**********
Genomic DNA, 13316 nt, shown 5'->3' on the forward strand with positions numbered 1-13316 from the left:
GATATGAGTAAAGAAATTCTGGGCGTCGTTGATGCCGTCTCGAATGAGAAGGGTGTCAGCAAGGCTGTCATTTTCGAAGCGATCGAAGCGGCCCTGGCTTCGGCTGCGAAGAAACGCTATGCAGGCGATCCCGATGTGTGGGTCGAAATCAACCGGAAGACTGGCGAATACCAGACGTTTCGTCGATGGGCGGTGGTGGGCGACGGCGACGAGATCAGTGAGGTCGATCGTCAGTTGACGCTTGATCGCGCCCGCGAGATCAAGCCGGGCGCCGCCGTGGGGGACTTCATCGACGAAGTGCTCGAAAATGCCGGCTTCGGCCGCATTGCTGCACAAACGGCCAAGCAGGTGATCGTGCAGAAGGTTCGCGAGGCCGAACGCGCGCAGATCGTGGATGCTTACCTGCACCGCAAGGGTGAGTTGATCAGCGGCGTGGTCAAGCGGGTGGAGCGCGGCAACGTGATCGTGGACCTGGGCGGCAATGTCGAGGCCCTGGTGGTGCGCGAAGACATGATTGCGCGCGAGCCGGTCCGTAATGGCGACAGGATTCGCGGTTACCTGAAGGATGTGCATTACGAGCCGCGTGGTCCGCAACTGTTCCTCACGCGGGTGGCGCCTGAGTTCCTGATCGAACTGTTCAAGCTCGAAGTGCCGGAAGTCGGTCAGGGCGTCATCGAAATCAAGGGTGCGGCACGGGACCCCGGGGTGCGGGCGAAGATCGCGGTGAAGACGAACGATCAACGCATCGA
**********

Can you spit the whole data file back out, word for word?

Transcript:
Genomic DNA, 13316 nt, shown 5'->3' on the forward strand with positions numbered 1-13316 from the left:
GATATGAGTAAAGAAATTCTGGGCGTCGTTGATGCCGTCTCGAATGAGAAGGGTGTCAGCAAGGCTGTCATTTTCGAAGCGATCGAAGCGGCCCTGGCTTCGGCTGCGAAGAAACGCTATGCAGGCGATCCCGATGTGTGGGTCGAAATCAACCGGAAGACTGGCGAATACCAGACGTTTCGTCGATGGGCGGTGGTGGGCGACGGCGACGAGATCAGTGAGGTCGATCGTCAGTTGACGCTTGATCGCGCCCGCGAGATCAAGCCGGGCGCCGCCGTGGGGGACTTCATCGACGAAGTGCTCGAAAATGCCGGCTTCGGCCGCATTGCTGCACAAACGGCCAAGCAGGTGATCGTGCAGAAGGTTCGCGAGGCCGAACGCGCGCAGATCGTGGATGCTTACCTGCACCGCAAGGGTGAGTTGATCAGCGGCGTGGTCAAGCGGGTGGAGCGCGGCAACGTGATCGTGGACCTGGGCGGCAATGTCGAGGCCCTGGTGGTGCGCGAAGACATGATTGCGCGCGAGCCGGTCCGTAATGGCGACAGGATTCGCGGTTACCTGAAGGATGTGCATTACGAGCCGCGTGGTCCGCAACTGTTCCTCACGCGGGTGGCGCCTGAGTTCCTGATCGAACTGTTCAAGCTCGAAGTGCCGGAAGTCGGTCAGGGCGTCATCGAAATCAAGGGTGCGGCACGGGACCCCGGGGTGCGGGCGAAGATCGCGGTGAAGACGAACGATCAACGCATCGA